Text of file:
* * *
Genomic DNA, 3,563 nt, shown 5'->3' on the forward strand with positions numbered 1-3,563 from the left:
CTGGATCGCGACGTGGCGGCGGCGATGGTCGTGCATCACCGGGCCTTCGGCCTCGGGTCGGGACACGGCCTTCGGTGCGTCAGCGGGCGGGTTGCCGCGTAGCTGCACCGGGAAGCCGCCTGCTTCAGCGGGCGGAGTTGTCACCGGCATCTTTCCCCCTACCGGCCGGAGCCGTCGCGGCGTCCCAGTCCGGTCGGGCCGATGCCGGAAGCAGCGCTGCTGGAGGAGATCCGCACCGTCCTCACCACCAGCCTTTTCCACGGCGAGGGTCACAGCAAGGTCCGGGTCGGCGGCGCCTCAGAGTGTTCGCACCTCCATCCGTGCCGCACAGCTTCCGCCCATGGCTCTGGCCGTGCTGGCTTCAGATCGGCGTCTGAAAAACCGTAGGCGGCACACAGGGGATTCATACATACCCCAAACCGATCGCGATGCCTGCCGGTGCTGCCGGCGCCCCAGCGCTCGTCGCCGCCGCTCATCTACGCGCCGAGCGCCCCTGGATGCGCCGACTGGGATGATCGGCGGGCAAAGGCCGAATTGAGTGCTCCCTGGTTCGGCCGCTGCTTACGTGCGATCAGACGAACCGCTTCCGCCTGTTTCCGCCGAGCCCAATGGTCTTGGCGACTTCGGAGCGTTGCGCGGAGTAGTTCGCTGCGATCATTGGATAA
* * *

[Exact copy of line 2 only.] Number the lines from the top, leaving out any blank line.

CTGGATCGCGACGTGGCGGCGGCGATGGTCGTGCATCACCGGGCCTTCGGCCTCGGGTCGGGACACGGCCTTCGGTGCGTCAGCGGGCGGGTTGCCGCGTAGCTGCACCGGGAAGCCGCCTGCTTCAGCGGGCGGAGTTGTCACCGGCATCTTTCCCCCTACCGGCCGGAGCCGTCGCGGCGTCCCAGTCCGGTCGGGCCGATGCCGGAAGCAGCGCTGCTGGAGGAGATCCGCACCGTCCTCACCACCAGCCTTTTCCACGGCGAGGGTCACAGCAAGGTCCGGGTCGGCGGCGCCTCAGAGTGTTCGCACCTCCATCCGTGCCGCACAGCTTCCGCCCATGGCTCTGGCCGTGCTGGCTTCAGATCGGCGTCTGAAAAACCGTAGGCGGCACACAGGGGATTCATACATACCCCAAACCGATCGCGATGCCTGCCGGTGCTGCCGGCGCCCCAGCGCTCGTCGCCGCCGCTCATCTACGCGCCGAGCGCCCCTGGATGCGCCGACTGGGATGATCGGCGGGCAAAGGCCGAATTGAGTGCTCCCTGGTTCGGCCGCTGCTTACGTGCGATCAGACGAACCGCTTCCGCCTGTTTCCGCCGAGCCCAATGGTCTTGGCGACTTCGGAGCGTTGCGCGGAGTAGTTCGCTGCGATCATTGGATAA